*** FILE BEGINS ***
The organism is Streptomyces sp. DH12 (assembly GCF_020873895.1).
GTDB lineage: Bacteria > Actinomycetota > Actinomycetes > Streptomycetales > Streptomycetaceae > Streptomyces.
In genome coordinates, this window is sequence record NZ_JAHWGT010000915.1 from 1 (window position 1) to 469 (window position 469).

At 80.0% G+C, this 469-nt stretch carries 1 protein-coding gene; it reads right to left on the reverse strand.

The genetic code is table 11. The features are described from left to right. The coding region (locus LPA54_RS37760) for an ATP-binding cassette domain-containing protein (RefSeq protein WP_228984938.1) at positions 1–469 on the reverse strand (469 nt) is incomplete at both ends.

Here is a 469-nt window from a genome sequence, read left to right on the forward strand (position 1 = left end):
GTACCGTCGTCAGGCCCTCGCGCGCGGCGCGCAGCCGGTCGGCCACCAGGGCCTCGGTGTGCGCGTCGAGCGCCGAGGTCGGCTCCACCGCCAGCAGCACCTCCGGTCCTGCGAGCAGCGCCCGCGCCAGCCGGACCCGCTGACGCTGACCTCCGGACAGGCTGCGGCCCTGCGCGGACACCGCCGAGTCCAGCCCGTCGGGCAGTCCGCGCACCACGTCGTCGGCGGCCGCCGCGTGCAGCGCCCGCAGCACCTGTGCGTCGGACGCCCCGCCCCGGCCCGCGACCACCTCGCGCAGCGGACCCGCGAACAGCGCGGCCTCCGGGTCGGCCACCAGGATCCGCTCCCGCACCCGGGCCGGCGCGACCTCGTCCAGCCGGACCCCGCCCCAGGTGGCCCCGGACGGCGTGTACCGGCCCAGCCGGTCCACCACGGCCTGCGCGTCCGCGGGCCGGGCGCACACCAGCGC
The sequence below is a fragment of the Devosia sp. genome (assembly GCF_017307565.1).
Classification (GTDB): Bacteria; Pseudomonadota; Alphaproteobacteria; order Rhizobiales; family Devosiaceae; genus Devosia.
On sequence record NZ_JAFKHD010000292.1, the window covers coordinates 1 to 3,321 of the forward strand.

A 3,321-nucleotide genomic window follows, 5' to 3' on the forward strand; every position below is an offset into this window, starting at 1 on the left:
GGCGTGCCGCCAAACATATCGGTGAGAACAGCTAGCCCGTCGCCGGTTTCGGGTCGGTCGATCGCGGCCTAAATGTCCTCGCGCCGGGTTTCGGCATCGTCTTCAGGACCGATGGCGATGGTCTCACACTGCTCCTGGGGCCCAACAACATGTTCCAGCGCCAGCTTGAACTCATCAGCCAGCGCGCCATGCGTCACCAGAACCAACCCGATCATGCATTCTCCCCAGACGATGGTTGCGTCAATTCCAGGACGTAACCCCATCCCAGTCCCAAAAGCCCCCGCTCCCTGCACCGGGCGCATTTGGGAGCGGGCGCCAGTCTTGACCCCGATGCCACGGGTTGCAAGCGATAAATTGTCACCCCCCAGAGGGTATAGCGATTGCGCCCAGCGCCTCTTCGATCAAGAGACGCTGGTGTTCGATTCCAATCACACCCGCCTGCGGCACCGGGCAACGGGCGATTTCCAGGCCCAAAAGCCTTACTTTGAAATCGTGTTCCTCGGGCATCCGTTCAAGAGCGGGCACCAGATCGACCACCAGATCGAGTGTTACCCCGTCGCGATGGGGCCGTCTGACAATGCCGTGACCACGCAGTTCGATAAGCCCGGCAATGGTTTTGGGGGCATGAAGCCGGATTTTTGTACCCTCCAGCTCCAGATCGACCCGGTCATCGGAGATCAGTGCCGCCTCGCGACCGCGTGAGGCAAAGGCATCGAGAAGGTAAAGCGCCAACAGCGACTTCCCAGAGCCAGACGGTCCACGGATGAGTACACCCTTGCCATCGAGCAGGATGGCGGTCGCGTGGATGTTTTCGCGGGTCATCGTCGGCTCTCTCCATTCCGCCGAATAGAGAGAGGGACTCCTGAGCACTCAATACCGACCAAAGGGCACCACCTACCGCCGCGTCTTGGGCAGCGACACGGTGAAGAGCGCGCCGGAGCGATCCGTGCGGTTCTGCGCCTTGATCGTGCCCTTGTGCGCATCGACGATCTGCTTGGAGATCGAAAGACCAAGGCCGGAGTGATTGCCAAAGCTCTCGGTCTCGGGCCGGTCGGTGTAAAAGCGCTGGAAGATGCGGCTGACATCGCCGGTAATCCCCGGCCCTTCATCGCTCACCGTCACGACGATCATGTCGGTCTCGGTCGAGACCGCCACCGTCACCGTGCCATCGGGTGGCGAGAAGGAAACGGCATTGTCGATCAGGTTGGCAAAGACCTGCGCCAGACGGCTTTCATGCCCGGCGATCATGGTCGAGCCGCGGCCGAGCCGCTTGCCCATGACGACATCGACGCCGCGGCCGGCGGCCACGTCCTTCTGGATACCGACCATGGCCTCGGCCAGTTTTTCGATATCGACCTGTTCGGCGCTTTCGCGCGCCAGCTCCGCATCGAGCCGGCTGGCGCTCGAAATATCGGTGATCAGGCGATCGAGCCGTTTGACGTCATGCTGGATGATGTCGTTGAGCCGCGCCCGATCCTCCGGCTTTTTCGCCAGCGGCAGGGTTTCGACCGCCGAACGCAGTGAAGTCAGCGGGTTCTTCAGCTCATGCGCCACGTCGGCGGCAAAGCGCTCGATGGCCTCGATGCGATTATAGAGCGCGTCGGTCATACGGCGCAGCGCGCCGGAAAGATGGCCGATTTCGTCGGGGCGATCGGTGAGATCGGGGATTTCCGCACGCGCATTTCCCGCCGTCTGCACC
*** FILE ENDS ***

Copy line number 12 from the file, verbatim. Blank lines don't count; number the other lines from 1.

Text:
GGCGTGCCGCCAAACATATCGGTGAGAACAGCTAGCCCGTCGCCGGTTTCGGGTCGGTCGATCGCGGCCTAAATGTCCTCGCGCCGGGTTTCGGCATCGTCTTCAGGACCGATGGCGATGGTCTCACACTGCTCCTGGGGCCCAACAACATGTTCCAGCGCCAGCTTGAACTCATCAGCCAGCGCGCCATGCGTCACCAGAACCAACCCGATCATGCATTCTCCCCAGACGATGGTTGCGTCAATTCCAGGACGTAACCCCATCCCAGTCCCAAAAGCCCCCGCTCCCTGCACCGGGCGCATTTGGGAGCGGGCGCCAGTCTTGACCCCGATGCCACGGGTTGCAAGCGATAAATTGTCACCCCCCAGAGGGTATAGCGATTGCGCCCAGCGCCTCTTCGATCAAGAGACGCTGGTGTTCGATTCCAATCACACCCGCCTGCGGCACCGGGCAACGGGCGATTTCCAGGCCCAAAAGCCTTACTTTGAAATCGTGTTCCTCGGGCATCCGTTCAAGAGCGGGCACCAGATCGACCACCAGATCGAGTGTTACCCCGTCGCGATGGGGCCGTCTGACAATGCCGTGACCACGCAGTTCGATAAGCCCGGCAATGGTTTTGGGGGCATGAAGCCGGATTTTTGTACCCTCCAGCTCCAGATCGACCCGGTCATCGGAGATCAGTGCCGCCTCGCGACCGCGTGAGGCAAAGGCATCGAGAAGGTAAAGCGCCAACAGCGACTTCCCAGAGCCAGACGGTCCACGGATGAGTACACCCTTGCCATCGAGCAGGATGGCGGTCGCGTGGATGTTTTCGCGGGTCATCGTCGGCTCTCTCCATTCCGCCGAATAGAGAGAGGGACTCCTGAGCACTCAATACCGACCAAAGGGCACCACCTACCGCCGCGTCTTGGGCAGCGACACGGTGAAGAGCGCGCCGGAGCGATCCGTGCGGTTCTGCGCCTTGATCGTGCCCTTGTGCGCATCGACGATCTGCTTGGAGATCGAAAGACCAAGGCCGGAGTGATTGCCAAAGCTCTCGGTCTCGGGCCGGTCGGTGTAAAAGCGCTGGAAGATGCGGCTGACATCGCCGGTAATCCCCGGCCCTTCATCGCTCACCGTCACGACGATCATGTCGGTCTCGGTCGAGACCGCCACCGTCACCGTGCCATCGGGTGGCGAGAAGGAAACGGCATTGTCGATCAGGTTGGCAAAGACCTGCGCCAGACGGCTTTCATGCCCGGCGATCATGGTCGAGCCGCGGCCGAGCCGCTTGCCCATGACGACATCGACGCCGCGGCCGGCGGCCACGTCCTTCTGGATACCGACCATGGCCTCGGCCAGTTTTTCGATATCGACCTGTTCGGCGCTTTCGCGCGCCAGCTCCGCATCGAGCCGGCTGGCGCTCGAAATATCGGTGATCAGGCGATCGAGCCGTTTGACGTCATGCTGGATGATGTCGTTGAGCCGCGCCCGATCCTCCGGCTTTTTCGCCAGCGGCAGGGTTTCGACCGCCGAACGCAGTGAAGTCAGCGGGTTCTTCAGCTCATGCGCCACGTCGGCGGCAAAGCGCTCGATGGCCTCGATGCGATTATAGAGCGCGTCGGTCATACGGCGCAGCGCGCCGGAAAGATGGCCGATTTCGTCGGGGCGATCGGTGAGATCGGGGATTTCCGCACGCGCATTTCCCGCCGTCTGCACC